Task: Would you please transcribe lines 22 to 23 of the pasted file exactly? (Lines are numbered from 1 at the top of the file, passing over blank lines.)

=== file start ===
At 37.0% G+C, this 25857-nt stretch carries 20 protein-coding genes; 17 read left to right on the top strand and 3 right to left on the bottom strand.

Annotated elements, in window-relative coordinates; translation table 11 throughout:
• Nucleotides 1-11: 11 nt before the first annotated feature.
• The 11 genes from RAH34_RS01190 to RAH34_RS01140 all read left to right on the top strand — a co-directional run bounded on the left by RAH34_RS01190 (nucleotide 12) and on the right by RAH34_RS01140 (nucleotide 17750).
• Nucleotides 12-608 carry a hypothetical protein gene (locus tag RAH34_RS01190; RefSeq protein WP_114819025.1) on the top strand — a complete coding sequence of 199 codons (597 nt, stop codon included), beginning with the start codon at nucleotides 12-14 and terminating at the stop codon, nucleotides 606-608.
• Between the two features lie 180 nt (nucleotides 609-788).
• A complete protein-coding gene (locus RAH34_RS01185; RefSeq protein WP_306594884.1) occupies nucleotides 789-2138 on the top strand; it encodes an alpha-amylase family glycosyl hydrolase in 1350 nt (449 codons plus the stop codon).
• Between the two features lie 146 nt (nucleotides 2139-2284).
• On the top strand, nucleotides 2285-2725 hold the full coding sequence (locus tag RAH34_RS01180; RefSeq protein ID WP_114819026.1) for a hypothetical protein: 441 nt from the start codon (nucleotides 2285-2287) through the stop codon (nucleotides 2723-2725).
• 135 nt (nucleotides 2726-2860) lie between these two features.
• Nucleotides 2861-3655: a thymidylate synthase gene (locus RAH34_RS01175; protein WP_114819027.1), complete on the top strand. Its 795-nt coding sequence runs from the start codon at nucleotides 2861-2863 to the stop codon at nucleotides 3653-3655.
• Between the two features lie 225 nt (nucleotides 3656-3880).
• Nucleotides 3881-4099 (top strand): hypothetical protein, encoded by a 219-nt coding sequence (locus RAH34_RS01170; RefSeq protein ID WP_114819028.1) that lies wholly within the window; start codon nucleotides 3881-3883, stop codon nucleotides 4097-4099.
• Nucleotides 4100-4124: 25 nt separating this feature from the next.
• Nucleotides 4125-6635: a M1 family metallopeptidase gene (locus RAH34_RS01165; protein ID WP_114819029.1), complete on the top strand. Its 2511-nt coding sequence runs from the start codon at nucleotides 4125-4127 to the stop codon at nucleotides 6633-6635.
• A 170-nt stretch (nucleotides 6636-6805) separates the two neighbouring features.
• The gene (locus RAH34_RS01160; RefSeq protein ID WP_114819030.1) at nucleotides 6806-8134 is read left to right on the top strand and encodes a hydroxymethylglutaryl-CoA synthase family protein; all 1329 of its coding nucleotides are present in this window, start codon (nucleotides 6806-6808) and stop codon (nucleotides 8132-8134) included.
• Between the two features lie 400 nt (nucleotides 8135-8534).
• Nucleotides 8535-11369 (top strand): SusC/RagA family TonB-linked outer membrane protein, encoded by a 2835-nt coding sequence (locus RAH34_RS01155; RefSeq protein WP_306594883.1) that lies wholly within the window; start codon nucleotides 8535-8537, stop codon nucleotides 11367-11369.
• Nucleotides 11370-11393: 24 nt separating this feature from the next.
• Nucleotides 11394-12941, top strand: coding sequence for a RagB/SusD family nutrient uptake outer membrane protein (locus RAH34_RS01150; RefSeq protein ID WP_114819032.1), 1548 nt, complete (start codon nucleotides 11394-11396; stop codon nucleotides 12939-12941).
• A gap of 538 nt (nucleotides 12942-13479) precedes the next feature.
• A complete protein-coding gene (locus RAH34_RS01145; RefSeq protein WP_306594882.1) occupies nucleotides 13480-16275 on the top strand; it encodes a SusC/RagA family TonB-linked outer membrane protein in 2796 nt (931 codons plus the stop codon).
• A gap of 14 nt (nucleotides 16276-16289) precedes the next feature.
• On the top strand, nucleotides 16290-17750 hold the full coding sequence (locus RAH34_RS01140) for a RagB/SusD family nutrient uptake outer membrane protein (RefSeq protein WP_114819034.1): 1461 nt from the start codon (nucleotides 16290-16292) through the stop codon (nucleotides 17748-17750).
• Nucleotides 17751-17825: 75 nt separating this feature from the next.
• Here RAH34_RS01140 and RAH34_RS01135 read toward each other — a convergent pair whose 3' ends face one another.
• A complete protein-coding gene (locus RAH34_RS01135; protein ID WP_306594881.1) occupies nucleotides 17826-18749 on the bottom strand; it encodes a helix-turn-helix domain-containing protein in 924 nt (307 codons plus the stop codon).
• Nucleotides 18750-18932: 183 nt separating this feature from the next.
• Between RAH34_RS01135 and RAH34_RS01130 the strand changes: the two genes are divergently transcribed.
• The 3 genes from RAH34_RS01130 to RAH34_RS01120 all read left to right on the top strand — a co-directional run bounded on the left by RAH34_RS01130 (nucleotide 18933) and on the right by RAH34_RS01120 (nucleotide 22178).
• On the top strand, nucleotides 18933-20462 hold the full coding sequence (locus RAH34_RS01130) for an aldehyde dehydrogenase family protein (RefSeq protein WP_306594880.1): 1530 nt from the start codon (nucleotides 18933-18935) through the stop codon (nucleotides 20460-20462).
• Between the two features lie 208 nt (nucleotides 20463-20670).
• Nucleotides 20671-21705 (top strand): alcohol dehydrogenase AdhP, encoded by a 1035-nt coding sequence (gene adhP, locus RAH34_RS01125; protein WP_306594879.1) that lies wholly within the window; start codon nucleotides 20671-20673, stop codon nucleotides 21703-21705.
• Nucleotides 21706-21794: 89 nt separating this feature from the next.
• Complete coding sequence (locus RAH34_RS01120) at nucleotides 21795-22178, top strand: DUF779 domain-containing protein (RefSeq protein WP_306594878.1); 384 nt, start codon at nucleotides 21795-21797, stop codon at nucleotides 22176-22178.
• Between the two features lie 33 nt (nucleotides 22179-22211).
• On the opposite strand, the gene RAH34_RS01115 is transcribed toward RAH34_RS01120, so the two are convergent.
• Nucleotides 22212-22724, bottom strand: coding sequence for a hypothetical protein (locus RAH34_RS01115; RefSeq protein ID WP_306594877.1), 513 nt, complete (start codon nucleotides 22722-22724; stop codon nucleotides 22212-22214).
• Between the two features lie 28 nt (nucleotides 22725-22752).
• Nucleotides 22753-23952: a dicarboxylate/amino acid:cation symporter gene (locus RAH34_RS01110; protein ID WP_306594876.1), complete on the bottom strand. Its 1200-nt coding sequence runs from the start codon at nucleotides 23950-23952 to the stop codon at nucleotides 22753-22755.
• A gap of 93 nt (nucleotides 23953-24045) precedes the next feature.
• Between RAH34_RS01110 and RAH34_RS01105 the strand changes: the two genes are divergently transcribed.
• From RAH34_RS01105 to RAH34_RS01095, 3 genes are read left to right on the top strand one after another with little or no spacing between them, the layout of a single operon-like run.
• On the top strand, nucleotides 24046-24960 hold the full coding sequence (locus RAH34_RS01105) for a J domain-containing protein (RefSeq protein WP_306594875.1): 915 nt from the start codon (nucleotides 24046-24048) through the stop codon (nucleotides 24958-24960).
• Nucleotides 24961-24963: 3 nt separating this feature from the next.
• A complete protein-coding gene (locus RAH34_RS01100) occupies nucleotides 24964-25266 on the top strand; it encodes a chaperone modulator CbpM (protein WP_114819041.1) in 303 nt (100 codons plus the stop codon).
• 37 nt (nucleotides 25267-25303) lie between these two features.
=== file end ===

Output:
• A gap of 538 nt (nucleotides 12942-13479) precedes the next feature.
• A complete protein-coding gene (locus RAH34_RS01145; RefSeq protein WP_306594882.1) occupies nucleotides 13480-16275 on the top strand; it encodes a SusC/RagA family TonB-linked outer membrane protein in 2796 nt (931 codons plus the stop codon).